Independent, Fee-Only Financial Advisor

Independent, Fee-Only Financial Advisor

Monday, June 27, 2022

Saving and Paying for College: A Guide for Parents and Their Kids

The following blog post was written by our interns, Mauria Ferrell and Brady Gray.

Saving for college can be a very stressful process, especially if you aren’t using the tools to your advantage. Today, you will learn about different ways to save for college, and you can pick the one that makes the most sense to go with your financial life.

When discussing saving for college, you have probably heard about 529 college savings plans. 529 college savings plans are tax advantaged investment accounts that let you save and invest for your child’s education. They work very similarly to a Roth IRA. You are investing “after-tax” (after Federal taxes – states may offer a state tax benefit for savers) money, but it grows tax free, and you can withdraw it tax free when paying for higher education expenses. Each state has its own 529 plan that may offer unique tax advantages.

It is important to know that money in 529 plan can only be used for what is considered qualified education expenses. While this might sound very limiting, in actuality, this money can be used for almost all college costs. It can be used to pay for everything from tuition to housing to computers. For more information on what is considered a qualified expense, search on your college or university’s website to find the cost of attendance. 

Mississippi has their own college savings plans through the treasurer’s office. They are the Mississippi Affordable College Savings Plan (MACS) and the Mississippi Prepaid Affordable College Tuition Plan (MPACT). Each of these plans have different advantages to offer.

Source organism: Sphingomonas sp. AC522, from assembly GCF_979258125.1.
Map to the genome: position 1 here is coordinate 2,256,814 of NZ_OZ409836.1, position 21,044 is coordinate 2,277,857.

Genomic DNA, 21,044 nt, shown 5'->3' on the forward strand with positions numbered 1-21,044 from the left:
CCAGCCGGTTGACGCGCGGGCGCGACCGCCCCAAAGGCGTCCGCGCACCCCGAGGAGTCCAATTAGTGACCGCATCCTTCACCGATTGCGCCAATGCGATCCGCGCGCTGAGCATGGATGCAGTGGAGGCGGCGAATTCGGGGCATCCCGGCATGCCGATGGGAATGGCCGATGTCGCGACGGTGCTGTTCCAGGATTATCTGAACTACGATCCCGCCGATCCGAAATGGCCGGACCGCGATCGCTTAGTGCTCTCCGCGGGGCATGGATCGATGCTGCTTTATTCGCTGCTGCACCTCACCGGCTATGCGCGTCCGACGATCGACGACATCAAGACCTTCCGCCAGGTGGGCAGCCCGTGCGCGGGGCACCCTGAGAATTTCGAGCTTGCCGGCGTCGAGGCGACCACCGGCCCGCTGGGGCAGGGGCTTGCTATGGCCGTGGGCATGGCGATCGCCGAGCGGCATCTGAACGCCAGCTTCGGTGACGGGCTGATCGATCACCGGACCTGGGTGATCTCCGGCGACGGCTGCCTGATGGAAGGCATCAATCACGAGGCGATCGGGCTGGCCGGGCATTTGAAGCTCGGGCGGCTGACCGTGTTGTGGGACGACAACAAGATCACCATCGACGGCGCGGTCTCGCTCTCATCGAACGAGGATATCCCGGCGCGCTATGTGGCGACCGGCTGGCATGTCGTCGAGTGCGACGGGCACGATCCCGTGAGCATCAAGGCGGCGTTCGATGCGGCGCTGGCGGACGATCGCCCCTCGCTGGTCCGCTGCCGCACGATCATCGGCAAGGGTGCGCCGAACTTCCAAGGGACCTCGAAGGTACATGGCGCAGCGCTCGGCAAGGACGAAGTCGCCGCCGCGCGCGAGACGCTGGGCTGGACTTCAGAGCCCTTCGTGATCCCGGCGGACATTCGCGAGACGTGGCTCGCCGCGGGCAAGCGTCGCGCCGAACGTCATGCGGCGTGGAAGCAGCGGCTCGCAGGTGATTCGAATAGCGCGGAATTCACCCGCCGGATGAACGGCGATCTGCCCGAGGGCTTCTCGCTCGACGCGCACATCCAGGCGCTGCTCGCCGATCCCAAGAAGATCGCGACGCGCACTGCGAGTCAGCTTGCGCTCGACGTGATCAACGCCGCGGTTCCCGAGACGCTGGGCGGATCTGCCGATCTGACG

The MACS plan is a savings account that anyone can open for a particular beneficiary, and you only need $25 to get started. Mississippi taxpayers may deduct up to $10,000 from their state income taxes for deposits. The deposits can be invested, or just saved as cash if the beneficiary is closer to college age. The growth is tax free as long as it is used for qualified education expenses.

The MPACT plan is much different. The main advantage to this plan is that it allows you to lock in today’s tuition rates and begin paying in advance. The sooner you open this account, the less your payments will be. Contributions to this plan can also be used to lower your state income tax.

Overall, these are two great plans offered by the state of Mississippi. Talk with a financial advisor to see if this is an appropriate account for you and to see how much you should be saving.

If these are not an option for you, there are other grants and scholarships to consider. Unlike loans, scholarships and grants do not have to be paid back. There will be many scholarships offered by the college your child wants to attend and most of them will require essays. Most scholarships are awarded for academic and athletic achievements, extracurriculars, and community service and will require essays. 

The main difference between scholarships and grants is financial need. Grants take into consideration the family’s financial situation. The most well-known grant is the Federal Pell Grant. By filling out the FAFSA(Free Application for Federal Student Aid), the government grant programs award money based on their financial need. The current maximum Pell Grant is worth $5,775. The amount they get from the Pell Grant is not affected by any other financial aid they are awarded. The FAFSA must be filled out every year for your child to receive grants or loans.